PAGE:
Although retailers generate nearly 30 per cent of their year’s annual sales during the Christmas period, they also suffer a whopping 35 per cent of their losses due to theft, loss and administrative errors during the holidays―making it a potentially costly time.
According to Nick Turgett, general manager of Checkpoint sales and operations, this seasonal spike in shoplifting is certainly no exception this Christmas.
“A good proportion, 35 per cent, of theft occurs in the Christmas period and there are a lot of factors that go into why. It’s not only the budgetary constraints, but cost of living, desire, need, social stigma and there are a lot of pressures on people,” he says.
According to analysis of loss from the Australian retail sector from Checkpoint, the most commonly stolen items over the holiday season are products easily concealed such as batteries, razors or small technologies and items easily removed from packaging like skincare and cosmetics.
But items used for entertaining over holidays like gourmet meats, seafood and alcohol and gift items are also frequently stolen.
With so many high-risk products, it’s essential that retailers keep a watchful eye to prevent huge stock loss, warns Turgett.
“Failing to manage and minimise theft and loss during the Christmas period can virtually destroy a business’ profit potential.”
New tech combats shoplifting spike
While there are a number of safeguards retailers can put in place to drive down the rate of theft, leveraging technology is the most effective way of discouraging would-be thieves.
“The only way to really protect your products and stores is to have technology in place to warn potential thieves that your store is serious about reducing theft and ensuring you have enough appropriately trained personnel on the floor to engage with customers,” he says.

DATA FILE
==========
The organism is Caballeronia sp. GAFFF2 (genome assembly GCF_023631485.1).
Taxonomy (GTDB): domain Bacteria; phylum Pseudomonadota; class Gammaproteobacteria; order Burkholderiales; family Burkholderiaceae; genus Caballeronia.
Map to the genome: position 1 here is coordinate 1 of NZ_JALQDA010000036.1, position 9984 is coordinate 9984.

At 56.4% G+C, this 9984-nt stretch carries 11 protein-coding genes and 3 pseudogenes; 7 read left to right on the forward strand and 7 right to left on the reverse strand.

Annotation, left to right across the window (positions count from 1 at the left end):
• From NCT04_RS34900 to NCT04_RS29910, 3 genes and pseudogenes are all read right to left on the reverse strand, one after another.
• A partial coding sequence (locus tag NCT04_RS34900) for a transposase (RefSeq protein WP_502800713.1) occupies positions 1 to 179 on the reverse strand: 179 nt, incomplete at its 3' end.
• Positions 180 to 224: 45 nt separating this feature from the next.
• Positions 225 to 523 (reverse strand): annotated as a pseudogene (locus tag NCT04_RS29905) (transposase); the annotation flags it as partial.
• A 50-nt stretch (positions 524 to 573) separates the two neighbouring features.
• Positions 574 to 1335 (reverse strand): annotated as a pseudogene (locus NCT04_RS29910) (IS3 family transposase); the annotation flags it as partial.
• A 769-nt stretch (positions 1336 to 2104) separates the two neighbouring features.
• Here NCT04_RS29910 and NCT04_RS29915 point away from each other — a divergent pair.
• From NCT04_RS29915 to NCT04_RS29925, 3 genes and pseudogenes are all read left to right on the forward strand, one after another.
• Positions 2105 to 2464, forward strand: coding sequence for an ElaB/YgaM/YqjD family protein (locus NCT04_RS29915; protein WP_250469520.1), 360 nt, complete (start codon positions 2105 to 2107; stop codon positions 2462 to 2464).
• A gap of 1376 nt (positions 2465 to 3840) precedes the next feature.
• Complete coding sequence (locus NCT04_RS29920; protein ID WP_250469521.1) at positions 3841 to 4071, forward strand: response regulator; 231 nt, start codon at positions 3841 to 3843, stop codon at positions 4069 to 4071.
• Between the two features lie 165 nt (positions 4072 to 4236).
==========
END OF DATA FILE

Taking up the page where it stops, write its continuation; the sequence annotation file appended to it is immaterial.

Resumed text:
While traditionally the focus of shoplifting technology was on alerting stores around products that are being walked out of the store, the most effective way of preventing theft is to identify theft before an item leaves the shop.
Advances in technology mean that the radio frequency identification (RFI) tags frequently used by retailers can now even be used to alert retailers exactly what items are in a change room.
One such technology, Checkpoint Systems, uses RFI tags to provide retailers with a comprehensive picture of stock’s whereabouts, enabling retailers to know exactly where an item is in the store and to manage stock by identifying which items have been stolen.
“Retailers are now able to use aesthetically appealing radio frequency electronic article surveillance (RF EAS) equipment that works together to combat internal and external theft,” Turgett says.
But technology isn’t the only magic bullet this Christmas.
“Along with tagging items, we also recommend that stores ensure the floor is appropriately staffed,” he says.
“Store personnel need to greet and make eye contact with every customer that comes into store. This, along with visibly tagged products, will put off potential opportunistic shoplifters.”
By Georgia Clark
This article first appeared on retailbiz